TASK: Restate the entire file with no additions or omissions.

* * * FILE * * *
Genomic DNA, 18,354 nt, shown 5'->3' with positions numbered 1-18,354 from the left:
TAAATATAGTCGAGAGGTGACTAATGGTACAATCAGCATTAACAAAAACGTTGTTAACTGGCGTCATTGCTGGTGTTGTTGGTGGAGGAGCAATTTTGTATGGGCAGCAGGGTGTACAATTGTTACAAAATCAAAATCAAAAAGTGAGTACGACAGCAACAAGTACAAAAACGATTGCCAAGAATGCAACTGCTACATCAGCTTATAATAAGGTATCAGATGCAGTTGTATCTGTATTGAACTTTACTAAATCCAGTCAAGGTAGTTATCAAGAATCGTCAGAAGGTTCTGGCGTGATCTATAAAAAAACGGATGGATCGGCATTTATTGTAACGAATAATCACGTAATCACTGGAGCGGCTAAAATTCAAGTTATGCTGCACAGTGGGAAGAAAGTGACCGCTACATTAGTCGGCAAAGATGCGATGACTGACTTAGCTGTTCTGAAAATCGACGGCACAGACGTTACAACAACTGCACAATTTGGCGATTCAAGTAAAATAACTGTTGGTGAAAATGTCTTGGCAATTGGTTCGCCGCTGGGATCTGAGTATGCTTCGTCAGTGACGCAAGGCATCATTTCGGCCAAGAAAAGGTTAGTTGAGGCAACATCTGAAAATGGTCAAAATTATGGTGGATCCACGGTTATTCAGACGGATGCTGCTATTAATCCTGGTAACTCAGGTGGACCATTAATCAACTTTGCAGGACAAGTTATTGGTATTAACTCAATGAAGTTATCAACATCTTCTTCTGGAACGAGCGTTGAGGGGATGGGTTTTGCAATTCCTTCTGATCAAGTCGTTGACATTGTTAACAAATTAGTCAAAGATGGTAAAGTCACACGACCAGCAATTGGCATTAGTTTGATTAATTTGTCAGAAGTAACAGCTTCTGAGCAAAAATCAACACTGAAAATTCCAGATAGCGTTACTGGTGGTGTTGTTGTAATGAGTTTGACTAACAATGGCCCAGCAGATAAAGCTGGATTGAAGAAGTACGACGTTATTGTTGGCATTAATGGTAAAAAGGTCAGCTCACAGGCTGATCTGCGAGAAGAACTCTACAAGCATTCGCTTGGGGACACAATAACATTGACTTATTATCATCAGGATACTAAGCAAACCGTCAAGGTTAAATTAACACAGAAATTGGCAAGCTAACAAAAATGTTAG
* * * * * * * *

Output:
Genomic DNA, 18,354 nt, shown 5'->3' with positions numbered 1-18,354 from the left:
TAAATATAGTCGAGAGGTGACTAATGGTACAATCAGCATTAACAAAAACGTTGTTAACTGGCGTCATTGCTGGTGTTGTTGGTGGAGGAGCAATTTTGTATGGGCAGCAGGGTGTACAATTGTTACAAAATCAAAATCAAAAAGTGAGTACGACAGCAACAAGTACAAAAACGATTGCCAAGAATGCAACTGCTACATCAGCTTATAATAAGGTATCAGATGCAGTTGTATCTGTATTGAACTTTACTAAATCCAGTCAAGGTAGTTATCAAGAATCGTCAGAAGGTTCTGGCGTGATCTATAAAAAAACGGATGGATCGGCATTTATTGTAACGAATAATCACGTAATCACTGGAGCGGCTAAAATTCAAGTTATGCTGCACAGTGGGAAGAAAGTGACCGCTACATTAGTCGGCAAAGATGCGATGACTGACTTAGCTGTTCTGAAAATCGACGGCACAGACGTTACAACAACTGCACAATTTGGCGATTCAAGTAAAATAACTGTTGGTGAAAATGTCTTGGCAATTGGTTCGCCGCTGGGATCTGAGTATGCTTCGTCAGTGACGCAAGGCATCATTTCGGCCAAGAAAAGGTTAGTTGAGGCAACATCTGAAAATGGTCAAAATTATGGTGGATCCACGGTTATTCAGACGGATGCTGCTATTAATCCTGGTAACTCAGGTGGACCATTAATCAACTTTGCAGGACAAGTTATTGGTATTAACTCAATGAAGTTATCAACATCTTCTTCTGGAACGAGCGTTGAGGGGATGGGTTTTGCAATTCCTTCTGATCAAGTCGTTGACATTGTTAACAAATTAGTCAAAGATGGTAAAGTCACACGACCAGCAATTGGCATTAGTTTGATTAATTTGTCAGAAGTAACAGCTTCTGAGCAAAAATCAACACTGAAAATTCCAGATAGCGTTACTGGTGGTGTTGTTGTAATGAGTTTGACTAACAATGGCCCAGCAGATAAAGCTGGATTGAAGAAGTACGACGTTATTGTTGGCATTAATGGTAAAAAGGTCAGCTCACAGGCTGATCTGCGAGAAGAACTCTACAAGCATTCGCTTGGGGACACAATAACATTGACTTATTATCATCAGGATACTAAGCAAACCGTCAAGGTTAAATTAACACAGAAATTGGCAAGCTAACAAAAATGTTAG